In summary, to the best of our knowledge, the present study is the first to demonstrate that the DQB1*05:02–DRB1*16:02 alleles or haplotype are associated with paediatric-onset MOGADs, in terms of both disease susceptibility and clinical severity. Our findings suggest that these HLA genotypes are risk factors for paediatric-onset MOGADs and represent a predictive factor for more severe clinical symptoms. This study also provides valuable insight into a novel disease mechanism, although further studies are needed to validate this association and explore the underlying mechanism.
We thank the patients and healthy donors for volunteering to participate in this study. Thanks for the support of Professor Zhihui Deng, Immunogenetics and Histocompatibility Testing Laboratory, Shenzhen Blood Centre, Shenzhen, China.
XS and WQ contributed equally.
Contributors WQ, LP and AGK contributed to study concept and design. All authors contributed to data acquisition and analysis. XS, SW and JW drafted the manuscript. XS and WQ contributed equally as first authors to the manuscript.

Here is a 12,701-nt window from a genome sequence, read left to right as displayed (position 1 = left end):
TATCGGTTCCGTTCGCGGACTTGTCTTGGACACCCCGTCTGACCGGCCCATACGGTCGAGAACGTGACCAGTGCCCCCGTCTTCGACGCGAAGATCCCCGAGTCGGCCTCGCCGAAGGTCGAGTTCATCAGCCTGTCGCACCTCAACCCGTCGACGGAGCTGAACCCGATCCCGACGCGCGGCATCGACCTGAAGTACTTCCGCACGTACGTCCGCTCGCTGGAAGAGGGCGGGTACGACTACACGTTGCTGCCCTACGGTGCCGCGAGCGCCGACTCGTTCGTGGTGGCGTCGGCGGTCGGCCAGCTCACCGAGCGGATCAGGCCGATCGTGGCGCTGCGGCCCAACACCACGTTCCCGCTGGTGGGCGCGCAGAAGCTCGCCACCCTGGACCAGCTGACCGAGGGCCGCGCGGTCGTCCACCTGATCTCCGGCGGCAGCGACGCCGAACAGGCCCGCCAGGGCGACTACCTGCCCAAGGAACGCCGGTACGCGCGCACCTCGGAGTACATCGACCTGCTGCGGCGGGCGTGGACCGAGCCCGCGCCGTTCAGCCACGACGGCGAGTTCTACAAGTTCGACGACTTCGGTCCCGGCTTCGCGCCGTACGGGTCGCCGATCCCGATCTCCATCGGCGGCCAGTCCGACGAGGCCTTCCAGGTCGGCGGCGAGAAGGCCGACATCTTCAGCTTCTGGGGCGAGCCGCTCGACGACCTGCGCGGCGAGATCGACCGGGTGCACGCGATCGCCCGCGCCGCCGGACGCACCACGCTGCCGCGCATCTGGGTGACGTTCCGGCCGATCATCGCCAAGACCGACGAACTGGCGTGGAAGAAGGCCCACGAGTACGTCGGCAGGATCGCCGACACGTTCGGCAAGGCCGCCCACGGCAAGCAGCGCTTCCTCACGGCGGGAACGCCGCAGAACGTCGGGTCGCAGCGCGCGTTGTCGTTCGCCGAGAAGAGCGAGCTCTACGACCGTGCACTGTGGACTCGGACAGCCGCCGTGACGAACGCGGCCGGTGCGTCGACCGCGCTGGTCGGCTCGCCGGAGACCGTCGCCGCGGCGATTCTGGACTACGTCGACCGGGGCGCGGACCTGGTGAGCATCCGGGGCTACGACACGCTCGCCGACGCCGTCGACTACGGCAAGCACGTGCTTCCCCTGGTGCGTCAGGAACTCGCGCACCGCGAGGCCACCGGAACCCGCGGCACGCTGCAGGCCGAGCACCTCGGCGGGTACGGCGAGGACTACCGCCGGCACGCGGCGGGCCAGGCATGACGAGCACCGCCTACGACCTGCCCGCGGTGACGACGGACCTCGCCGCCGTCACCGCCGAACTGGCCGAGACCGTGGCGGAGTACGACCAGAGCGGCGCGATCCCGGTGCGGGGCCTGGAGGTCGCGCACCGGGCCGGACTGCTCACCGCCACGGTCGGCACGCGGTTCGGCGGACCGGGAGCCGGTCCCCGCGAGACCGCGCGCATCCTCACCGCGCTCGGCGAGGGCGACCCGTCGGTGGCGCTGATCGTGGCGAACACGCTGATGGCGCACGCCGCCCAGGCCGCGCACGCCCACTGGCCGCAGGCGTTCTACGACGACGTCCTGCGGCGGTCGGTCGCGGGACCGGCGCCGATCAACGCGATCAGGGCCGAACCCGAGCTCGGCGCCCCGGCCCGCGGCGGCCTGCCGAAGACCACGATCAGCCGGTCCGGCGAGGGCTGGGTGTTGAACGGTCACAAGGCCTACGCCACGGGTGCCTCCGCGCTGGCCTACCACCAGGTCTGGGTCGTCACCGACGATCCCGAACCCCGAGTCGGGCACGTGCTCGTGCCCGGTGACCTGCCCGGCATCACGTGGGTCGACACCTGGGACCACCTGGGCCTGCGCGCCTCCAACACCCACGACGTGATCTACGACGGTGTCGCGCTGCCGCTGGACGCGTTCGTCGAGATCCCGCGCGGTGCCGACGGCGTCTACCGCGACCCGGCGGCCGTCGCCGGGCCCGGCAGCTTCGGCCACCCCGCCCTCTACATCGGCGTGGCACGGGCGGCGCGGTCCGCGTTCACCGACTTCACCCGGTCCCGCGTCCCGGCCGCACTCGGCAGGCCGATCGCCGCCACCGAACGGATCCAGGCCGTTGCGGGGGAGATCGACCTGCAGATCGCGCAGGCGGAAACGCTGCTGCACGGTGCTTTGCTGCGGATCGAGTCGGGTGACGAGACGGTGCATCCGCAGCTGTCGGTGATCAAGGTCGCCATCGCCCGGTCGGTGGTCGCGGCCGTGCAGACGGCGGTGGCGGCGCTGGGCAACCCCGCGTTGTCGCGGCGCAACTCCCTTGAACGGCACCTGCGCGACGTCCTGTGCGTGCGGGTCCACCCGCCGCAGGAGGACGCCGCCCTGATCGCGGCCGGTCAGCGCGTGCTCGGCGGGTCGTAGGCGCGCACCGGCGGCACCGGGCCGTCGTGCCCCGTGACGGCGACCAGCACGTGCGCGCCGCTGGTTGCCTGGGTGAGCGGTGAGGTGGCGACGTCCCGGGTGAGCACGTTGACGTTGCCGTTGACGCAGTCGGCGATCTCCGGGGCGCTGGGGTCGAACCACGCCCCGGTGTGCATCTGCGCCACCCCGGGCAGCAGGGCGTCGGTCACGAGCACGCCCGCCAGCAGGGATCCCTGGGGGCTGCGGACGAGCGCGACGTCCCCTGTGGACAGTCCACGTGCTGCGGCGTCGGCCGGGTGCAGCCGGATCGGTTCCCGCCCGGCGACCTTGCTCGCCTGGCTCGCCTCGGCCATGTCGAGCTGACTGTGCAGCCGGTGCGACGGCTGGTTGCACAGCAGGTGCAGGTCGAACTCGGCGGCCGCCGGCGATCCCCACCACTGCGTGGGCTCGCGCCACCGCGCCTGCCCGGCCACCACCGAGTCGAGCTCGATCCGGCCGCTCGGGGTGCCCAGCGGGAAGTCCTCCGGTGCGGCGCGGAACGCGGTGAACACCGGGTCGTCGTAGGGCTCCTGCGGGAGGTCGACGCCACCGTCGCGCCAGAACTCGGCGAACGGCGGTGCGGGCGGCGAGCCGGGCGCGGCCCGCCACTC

Funding This work was supported by grants from the National Natural Science Foundation of China (grant number 81 971 140 and 81870953) and the Natural Science Foundation of Guangdong Province, China (grant number 2017A030313853 and 2014A030312001).
Competing interests None declared.
Patient consent for publication Not required.
Ethics approval This study was approved by the ethics committees of each participating institution (Ethics Number: Third Affiliated Hospital of Sun Yat-sen University  2–15).
Provenance and peer review Not commissioned; externally peer reviewed.
Data availability statement Data are available upon reasonable request. The data that support the findings of this study are available on request from the corresponding author. The data are not publicly available due to privacy or ethical restrictions. Corresponding author: Professor Lisheng Peng, email: firstname.lastname@example.org.